Self-realization: from survival to personal growth

Who I am
Robert Maurer

Self-realization: from survival to personal growth

Last update: February 03, 2018

Darwin taught us that everyone who comes into the world carries with them a wealth of resources that allow them to survive in one way or another. As explained by Abraham Maslow, survival forms the basis, while self-actualization is at the top of the hierarchical pyramid, at the apex of the tree of classification of our needs.

Our roots allow us to stay alive, but that doesn't mean the leaves or fruit are less important. Abraham Maslow was very interested in the qualities of people who seemed to live more fully, healthily, regulated and adapted. According to Maslow, each individual has the potential necessary to self-fulfillment, motivated by the intrinsic desire to get closer to the person he wishes to be.

Eduardo Punset, in turn, explains that, unlike that of other animals, our life cycle allows us to set two different and related goals: the maintenance and care of the organism and the achievement of happiness (the latter favored by the growth of life expectancy in our species).

Self-realization: characteristics

In 1963 Abraham Maslow stated that self-realized people share some characteristics:

  • They are efficient and precise in perceiving reality.
  • They accept themselves, others and nature.
  • They are spontaneous in their thoughts and emotions. They are natural rather than artificial.
  • They focus on problems, they worry about philosophical issues.
  • They are independent and autonomous.
  • They are gifted with freshness when it comes to associating knowledge and ideas.
  • They often experience "oceanic feelings", being one with nature that transcends time and space.
  • They identify with humanity: they are democratic and respectful of others.
  • They build deep bonds, but only with a few people.
  • They have a philosophical, thoughtful and non-hostile sense of humor.
  • They resort to creativity in finding solutions and have strategies to wake her up when they feel she is asleep.
  • They maintain an internal detachment from the culture in which they live.
  • They are strong enough, independent and have a lot of self-confidence, so much so that at times they can seem temperamental and even numb.

Intense Self-Realization: Peak Experience

Maslow used the term "peak experience" to refer to moments of intense self-realization. During these experiences, people feel that they are connected to the elements of their environment. The psychologist Mihalyi Czikszentmihalyi (1975, 1988) developed the concept of Flow.

This term refers to optimal experiences, in which perception is sharper and a loss of sense of time occurs. The feelings that are experienced are often one of admiration, amazement and even ecstasy. It can happen passively, by listening to a song or looking at a work of art. Although it usually occurs when the person is totally immersed in a productive activity.

Interestingly, the flow experience is made up of a few main components: clear and achievable goals, high degree of concentration and attention, direct and immediate feedback, balance between skill level and challenge, and an inherently rewarding motivation.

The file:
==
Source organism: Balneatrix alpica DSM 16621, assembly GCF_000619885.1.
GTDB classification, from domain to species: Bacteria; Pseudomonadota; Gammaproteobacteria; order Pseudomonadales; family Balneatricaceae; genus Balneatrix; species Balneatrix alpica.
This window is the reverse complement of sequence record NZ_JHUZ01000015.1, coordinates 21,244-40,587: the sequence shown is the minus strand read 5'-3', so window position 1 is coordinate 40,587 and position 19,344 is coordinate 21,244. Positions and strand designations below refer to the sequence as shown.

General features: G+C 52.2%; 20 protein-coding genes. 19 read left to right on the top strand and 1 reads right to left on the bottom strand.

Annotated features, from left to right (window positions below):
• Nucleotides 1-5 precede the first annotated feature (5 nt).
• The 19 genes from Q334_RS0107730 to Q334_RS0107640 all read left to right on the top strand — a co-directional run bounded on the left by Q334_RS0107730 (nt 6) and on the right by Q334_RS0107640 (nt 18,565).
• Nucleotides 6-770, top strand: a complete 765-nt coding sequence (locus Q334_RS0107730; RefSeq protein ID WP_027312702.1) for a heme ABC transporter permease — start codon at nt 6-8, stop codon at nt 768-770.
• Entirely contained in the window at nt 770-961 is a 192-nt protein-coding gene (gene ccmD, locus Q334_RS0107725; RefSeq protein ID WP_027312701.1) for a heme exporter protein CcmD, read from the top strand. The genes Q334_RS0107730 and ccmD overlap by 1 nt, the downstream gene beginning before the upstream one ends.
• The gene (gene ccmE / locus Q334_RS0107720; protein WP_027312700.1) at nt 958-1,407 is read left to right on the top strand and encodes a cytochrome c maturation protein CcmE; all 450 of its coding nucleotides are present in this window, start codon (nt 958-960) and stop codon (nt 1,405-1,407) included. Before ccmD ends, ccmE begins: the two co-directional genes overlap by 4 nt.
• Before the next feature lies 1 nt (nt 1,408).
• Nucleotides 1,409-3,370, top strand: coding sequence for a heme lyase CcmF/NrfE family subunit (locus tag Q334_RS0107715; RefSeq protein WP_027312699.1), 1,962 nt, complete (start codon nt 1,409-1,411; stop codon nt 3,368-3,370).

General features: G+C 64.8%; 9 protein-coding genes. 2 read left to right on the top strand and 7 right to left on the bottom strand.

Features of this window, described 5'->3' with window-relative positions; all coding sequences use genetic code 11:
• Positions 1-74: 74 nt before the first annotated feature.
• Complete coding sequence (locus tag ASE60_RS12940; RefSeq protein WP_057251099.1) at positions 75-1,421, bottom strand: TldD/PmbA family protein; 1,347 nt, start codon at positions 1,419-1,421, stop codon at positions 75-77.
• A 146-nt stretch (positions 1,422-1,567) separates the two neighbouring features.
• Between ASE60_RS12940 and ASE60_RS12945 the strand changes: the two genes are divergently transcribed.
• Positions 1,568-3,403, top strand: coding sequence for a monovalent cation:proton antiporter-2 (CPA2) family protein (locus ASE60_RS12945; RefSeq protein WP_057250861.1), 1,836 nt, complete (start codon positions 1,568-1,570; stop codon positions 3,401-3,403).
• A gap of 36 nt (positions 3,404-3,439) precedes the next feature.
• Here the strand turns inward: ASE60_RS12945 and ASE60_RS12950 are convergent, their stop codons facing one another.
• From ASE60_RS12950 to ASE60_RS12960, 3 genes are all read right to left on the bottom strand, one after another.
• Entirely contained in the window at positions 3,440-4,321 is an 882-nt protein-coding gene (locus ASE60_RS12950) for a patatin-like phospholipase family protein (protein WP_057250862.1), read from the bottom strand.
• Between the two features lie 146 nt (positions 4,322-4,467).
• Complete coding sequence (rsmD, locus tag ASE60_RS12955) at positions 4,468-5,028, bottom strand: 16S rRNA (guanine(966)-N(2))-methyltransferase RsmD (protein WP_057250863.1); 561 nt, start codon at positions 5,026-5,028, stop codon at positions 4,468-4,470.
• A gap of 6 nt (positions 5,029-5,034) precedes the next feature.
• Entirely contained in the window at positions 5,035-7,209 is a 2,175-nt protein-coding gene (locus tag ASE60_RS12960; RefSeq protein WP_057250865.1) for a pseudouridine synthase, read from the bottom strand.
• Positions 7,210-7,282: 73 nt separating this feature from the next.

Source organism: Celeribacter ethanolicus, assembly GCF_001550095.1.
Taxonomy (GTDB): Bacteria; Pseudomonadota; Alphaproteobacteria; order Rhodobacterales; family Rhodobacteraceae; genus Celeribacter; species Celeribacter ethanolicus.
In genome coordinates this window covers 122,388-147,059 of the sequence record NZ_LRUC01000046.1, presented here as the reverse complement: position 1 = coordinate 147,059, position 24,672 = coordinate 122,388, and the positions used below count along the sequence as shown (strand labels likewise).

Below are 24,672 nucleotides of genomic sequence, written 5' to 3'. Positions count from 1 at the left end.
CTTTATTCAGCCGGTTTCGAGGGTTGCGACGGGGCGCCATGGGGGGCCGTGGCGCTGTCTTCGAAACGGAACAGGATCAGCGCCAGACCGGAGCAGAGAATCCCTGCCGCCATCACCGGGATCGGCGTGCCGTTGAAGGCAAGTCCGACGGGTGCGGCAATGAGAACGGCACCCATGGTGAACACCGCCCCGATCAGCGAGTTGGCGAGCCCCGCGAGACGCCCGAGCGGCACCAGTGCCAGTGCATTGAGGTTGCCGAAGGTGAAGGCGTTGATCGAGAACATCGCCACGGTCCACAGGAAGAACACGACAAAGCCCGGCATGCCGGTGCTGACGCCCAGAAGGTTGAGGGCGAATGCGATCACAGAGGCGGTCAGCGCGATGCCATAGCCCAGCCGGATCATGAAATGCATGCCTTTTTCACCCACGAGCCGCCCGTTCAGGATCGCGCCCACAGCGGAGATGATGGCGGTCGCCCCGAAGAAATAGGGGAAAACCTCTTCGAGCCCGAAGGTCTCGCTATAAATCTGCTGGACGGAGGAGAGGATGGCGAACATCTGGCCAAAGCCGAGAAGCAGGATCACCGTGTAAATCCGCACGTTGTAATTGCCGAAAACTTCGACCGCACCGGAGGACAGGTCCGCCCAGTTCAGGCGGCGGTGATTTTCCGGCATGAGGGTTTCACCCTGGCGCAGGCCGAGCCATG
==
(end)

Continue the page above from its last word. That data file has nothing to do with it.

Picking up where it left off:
"The main goal is the intimate self-realization of Being, which should not be neglected for secondary goals, and the best service one can do to others is the liberation of oneself."

-Buddha Gautama-

Flow first, then be happy

The truth is that a state of happiness and self-realization can be achieved through a conscious process. It happens when our attention is focused on "something" which later gives us a pleasant feeling.

It should be remembered that Csikszentmihalyi used the word flow to describe the state of mind people experience when they seem to maintain a high degree of concentration without any effort, even with some pleasure. This concept refers to the feeling and emotion of those actions or movements which at first are rarely motivated by external factors and which in the end never are.

But these experiences don't have to be pleasant. As the author puts it, when we flow we are not happy, but we cannot be happy without these flow experiences. We remember that happiness is closely linked to our inner states. Flowing means that our attention is totally focused on the task. Once completed, we can focus on our state, looking back and seeing what happened.

“In a sense, those who are 'in flux' are not aware of the experience at that moment; however, when they reflect, they feel they have been fully alive, totally fulfilled and wrapped up in a 'peak experience' "

-Gardner, 1993-

The sequence of the flow concept would be this:

  • Action: we do something and we concentrate totally on the task.
  • Vision: after the completion of the action, what happened is evaluated. Looking back, we appreciate the experience.
  • Emotions: to experience happiness, one must focus on one's inner states, and it is at this point that one can say to be happy.

Csikszentmihalyi's philosophy conceives the verb to live as a harmonious fusion of doing, thinking and feeling. Setting goals and reaching them without the feeling that there has been a sacrifice allows us to reach the top, self-realization, but also to flow in and from our interior towards the pursuit of happiness.

"If you want to understand the word happiness, you must understand it as a reward and not as a goal."

-Antoine de Saint-Exupéry-


Punset, E. (2009). “In search of happiness”, Publisher: Fazi.

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